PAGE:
Traditional water heaters carry the responsibility of keeping your home and family clean and comfortable. Hot water for showers, laundry, the dishwasher, mopping, and many other chores and luxuries are made possible by the hot water tank in your home. However, making the switch over to a tankless hot water heater is something to consider if it is time for you to replace your current water heater, or if you are just looking to upgrade. Let’s take a quick look at the similarities and differences between traditional hot water tanks and tankless water heating systems. Knowing the pros and cons of these two different systems can help you make the best choice for your home, your budget, and your family.
- Traditional water heating vs tankless water heating – in a nutshell, traditional water heaters heat water ahead of time and have it ready and waiting in the tank, while tankless water heaters heat the water on demand as it passes through the heat exchanger. Here is a quick explanation with a little more detail:
- Traditional hot water heaters involve the use of a big tank of water that is constantly being heated. The tank, which can usually be found in the basement, a closet, or some other tucked-away space, fills with water and then the heating system begins to work. The tank heats up the water and then cycles on throughout the day to keep the water warm at all times (even when you aren’t using hot water) so that you can have hot water on demand. If you use a lot of hot water at one time – i.e. everyone showers around the same time, the tank will empty, and then it will take time to heat more water. You could have the same issue if you run the dishwasher, do a load of laundry, and take a bath all in the same time frame. Traditional water heaters require space for a water tank.
- Tankless hot water heaters operate with a more “on-demand” approach. When you request hot water (by starting the dishwasher or turning on the “hot” side of the sink, etc.) cool water passes from the water supply into the heat exchanger. As it passes through the heating coils, it reaches the desired temperature and then travels to the requested area of your home. After heating the desired amount of water, the water heater turns itself off until it is needed again. While traditional water heaters can run out of hot water if the tank empties, a tankless water heater will continue to provide hot water as long as it has a source to power the heating coils (power, natural gas). These water heaters also do not need space for a tank.
- Efficiency – saving energy, time, and space
- Tankless water heaters have a lot of pros when compared to traditional water heaters. They take up much less space – the unit is a small box that is installed on the wall, so you don’t need floor space for it. While your current water tank might be tucked away in the basement or in a closet, it is still taking up space that could be used for storage.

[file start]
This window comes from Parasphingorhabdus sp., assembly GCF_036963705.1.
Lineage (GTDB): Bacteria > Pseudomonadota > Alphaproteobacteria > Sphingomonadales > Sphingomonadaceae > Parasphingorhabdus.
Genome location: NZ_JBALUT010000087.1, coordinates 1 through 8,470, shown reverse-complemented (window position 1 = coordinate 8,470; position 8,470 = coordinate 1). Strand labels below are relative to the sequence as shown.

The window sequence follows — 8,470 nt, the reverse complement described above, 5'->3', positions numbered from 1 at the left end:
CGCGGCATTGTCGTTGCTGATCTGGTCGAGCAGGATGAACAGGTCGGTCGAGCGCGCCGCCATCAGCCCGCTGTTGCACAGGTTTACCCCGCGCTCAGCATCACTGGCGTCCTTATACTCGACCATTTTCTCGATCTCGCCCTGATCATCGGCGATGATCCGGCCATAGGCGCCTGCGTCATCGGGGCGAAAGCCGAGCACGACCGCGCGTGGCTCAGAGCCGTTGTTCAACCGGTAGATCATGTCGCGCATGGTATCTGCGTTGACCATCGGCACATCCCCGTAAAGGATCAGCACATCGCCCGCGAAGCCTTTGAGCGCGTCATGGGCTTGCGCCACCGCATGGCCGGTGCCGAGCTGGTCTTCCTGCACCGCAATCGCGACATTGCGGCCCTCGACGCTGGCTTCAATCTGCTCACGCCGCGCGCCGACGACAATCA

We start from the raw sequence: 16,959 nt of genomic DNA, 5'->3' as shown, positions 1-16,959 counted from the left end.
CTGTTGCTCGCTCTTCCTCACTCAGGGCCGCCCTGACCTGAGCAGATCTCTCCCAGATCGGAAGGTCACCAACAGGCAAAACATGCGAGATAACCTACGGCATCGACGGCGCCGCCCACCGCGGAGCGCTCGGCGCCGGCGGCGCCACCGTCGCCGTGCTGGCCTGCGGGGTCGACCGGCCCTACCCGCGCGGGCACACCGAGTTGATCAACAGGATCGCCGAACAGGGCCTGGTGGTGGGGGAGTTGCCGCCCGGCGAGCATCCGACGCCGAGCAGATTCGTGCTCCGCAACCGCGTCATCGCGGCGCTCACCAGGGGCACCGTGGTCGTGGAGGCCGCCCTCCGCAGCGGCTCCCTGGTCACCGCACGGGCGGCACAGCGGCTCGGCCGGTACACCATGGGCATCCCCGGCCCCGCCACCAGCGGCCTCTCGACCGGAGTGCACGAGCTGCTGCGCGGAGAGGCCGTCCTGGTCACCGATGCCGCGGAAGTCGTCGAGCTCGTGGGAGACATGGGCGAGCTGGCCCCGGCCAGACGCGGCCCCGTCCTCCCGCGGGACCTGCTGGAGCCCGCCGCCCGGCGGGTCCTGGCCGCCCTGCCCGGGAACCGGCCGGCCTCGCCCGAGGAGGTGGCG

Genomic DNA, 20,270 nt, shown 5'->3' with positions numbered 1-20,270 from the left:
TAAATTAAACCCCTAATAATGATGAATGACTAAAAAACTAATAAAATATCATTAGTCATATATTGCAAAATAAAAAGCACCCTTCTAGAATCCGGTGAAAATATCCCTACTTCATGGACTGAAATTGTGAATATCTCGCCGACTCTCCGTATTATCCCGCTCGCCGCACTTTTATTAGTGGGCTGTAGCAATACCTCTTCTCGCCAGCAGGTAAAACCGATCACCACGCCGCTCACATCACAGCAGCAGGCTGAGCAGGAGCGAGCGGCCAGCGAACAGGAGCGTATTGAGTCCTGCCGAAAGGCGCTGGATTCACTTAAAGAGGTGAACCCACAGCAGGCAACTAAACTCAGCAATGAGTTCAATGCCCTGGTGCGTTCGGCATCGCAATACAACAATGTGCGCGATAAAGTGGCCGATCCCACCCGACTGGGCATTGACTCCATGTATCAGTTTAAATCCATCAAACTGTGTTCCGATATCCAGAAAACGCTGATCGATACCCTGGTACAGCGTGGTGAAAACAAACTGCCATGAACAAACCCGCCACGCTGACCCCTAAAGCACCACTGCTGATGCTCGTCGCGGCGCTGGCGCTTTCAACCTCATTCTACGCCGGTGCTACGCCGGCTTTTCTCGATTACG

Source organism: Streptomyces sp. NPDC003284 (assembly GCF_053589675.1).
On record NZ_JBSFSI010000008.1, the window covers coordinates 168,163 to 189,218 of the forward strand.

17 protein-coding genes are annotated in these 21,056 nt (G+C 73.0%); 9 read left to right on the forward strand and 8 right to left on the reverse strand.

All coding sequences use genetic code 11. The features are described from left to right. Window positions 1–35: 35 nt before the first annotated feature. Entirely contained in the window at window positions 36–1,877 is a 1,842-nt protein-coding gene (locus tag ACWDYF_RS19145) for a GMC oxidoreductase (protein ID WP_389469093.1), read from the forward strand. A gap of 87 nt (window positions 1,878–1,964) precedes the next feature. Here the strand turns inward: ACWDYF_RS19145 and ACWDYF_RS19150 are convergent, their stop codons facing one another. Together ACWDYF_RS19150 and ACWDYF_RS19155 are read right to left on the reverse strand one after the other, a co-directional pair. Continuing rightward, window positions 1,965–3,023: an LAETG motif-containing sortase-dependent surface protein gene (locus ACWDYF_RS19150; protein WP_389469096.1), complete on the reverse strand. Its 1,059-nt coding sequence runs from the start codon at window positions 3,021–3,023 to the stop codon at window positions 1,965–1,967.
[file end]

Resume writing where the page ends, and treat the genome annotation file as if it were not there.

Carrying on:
- Tankless water heaters are also masters of energy savings. Depending on how many units you have in your home, and how much hot water you use, you can reduce energy usage by up to 50%. Traditional water heaters waste a lot of energy because they are constantly turning off and on to keep the water at the desired temperature, waiting. Even when you are at work or on vacation, your water heater is still working. Tankless units stay off until the water is requested and it takes seconds for the heating coils to turn on and heat the water. Once the demand for hot water is over, the unit turns off. If you have a big household, installing heaters near the most-used areas (i.e. the main shower or the laundry room) will also help increase savings by reducing the distance the water must travel.
- Tankless water heaters also last much longer than traditional ones. There is less corrosion and the parts are simple to replace. Tankless units can last more than 20 years, while traditional systems need to be replaced every 8 to 12 years.
- Negatives of a tankless water heater
- Lower flow rate – tankless units can only heat a certain amount of water per second, so in order to accommodate this, the flow of the water is slower than traditional water heaters. Tankless heaters can provide between 2 and 5 gallons per minute, while traditional units allow 5+ gallons a minute to flow.
- More expensive – tankless systems are generally a little more pricey than traditional ones. This is usually due to installation costs and the need to run venting and gas lines. Keep in mind, though, that the savings you will reap over the years with a tankless system will end up paying for itself.
When you are thinking about making the switch to a tankless water heater, think about the size of your home, the amount of hot water your household consumes, the current state of your water heater, and your overall budget. Contact Drain Wizard to discuss your options and what choice is best for you. Our highly-trained team is here to answer any questions and walk you through the process. Don’t wait until you are taking an ice-cold shower, call Drain Wizard today!